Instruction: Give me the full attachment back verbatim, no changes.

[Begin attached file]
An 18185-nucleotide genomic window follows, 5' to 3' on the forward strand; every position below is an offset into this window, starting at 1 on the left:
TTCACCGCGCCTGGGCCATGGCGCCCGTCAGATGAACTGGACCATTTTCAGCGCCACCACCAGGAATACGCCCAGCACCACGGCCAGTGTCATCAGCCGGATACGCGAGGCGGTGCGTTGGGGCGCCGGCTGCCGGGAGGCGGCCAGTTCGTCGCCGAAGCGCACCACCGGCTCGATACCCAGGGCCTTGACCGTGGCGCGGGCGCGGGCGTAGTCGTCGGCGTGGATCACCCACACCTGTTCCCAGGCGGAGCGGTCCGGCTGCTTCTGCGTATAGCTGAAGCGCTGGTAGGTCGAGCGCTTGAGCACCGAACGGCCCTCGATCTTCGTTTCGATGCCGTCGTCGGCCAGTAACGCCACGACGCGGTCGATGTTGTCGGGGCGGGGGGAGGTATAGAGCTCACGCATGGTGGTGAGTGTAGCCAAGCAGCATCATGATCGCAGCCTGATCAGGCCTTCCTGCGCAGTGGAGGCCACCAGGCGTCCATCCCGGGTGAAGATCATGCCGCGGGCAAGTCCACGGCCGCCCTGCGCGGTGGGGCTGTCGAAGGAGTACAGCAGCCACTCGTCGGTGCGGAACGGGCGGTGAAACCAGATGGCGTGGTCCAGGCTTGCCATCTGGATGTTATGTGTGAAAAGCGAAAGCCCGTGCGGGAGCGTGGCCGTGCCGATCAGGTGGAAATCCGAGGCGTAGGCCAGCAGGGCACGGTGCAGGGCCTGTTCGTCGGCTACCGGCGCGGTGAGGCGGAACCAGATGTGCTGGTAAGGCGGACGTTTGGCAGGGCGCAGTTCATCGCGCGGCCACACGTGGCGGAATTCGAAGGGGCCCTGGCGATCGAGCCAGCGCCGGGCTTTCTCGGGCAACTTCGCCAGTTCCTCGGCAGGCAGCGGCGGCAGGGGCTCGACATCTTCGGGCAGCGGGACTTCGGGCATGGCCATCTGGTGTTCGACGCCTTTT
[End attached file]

An 18185-nucleotide genomic window follows, 5' to 3' on the forward strand; every position below is an offset into this window, starting at 1 on the left:
TTCACCGCGCCTGGGCCATGGCGCCCGTCAGATGAACTGGACCATTTTCAGCGCCACCACCAGGAATACGCCCAGCACCACGGCCAGTGTCATCAGCCGGATACGCGAGGCGGTGCGTTGGGGCGCCGGCTGCCGGGAGGCGGCCAGTTCGTCGCCGAAGCGCACCACCGGCTCGATACCCAGGGCCTTGACCGTGGCGCGGGCGCGGGCGTAGTCGTCGGCGTGGATCACCCACACCTGTTCCCAGGCGGAGCGGTCCGGCTGCTTCTGCGTATAGCTGAAGCGCTGGTAGGTCGAGCGCTTGAGCACCGAACGGCCCTCGATCTTCGTTTCGATGCCGTCGTCGGCCAGTAACGCCACGACGCGGTCGATGTTGTCGGGGCGGGGGGAGGTATAGAGCTCACGCATGGTGGTGAGTGTAGCCAAGCAGCATCATGATCGCAGCCTGATCAGGCCTTCCTGCGCAGTGGAGGCCACCAGGCGTCCATCCCGGGTGAAGATCATGCCGCGGGCAAGTCCACGGCCGCCCTGCGCGGTGGGGCTGTCGAAGGAGTACAGCAGCCACTCGTCGGTGCGGAACGGGCGGTGAAACCAGATGGCGTGGTCCAGGCTTGCCATCTGGATGTTATGTGTGAAAAGCGAAAGCCCGTGCGGGAGCGTGGCCGTGCCGATCAGGTGGAAATCCGAGGCGTAGGCCAGCAGGGCACGGTGCAGGGCCTGTTCGTCGGCTACCGGCGCGGTGAGGCGGAACCAGATGTGCTGGTAAGGCGGACGTTTGGCAGGGCGCAGTTCATCGCGCGGCCACACGTGGCGGAATTCGAAGGGGCCCTGGCGATCGAGCCAGCGCCGGGCTTTCTCGGGCAACTTCGCCAGTTCCTCGGCAGGCAGCGGCGGCAGGGGCTCGACATCTTCGGGCAGCGGGACTTCGGGCATGGCCATCTGGTGTTCGACGCCTTTT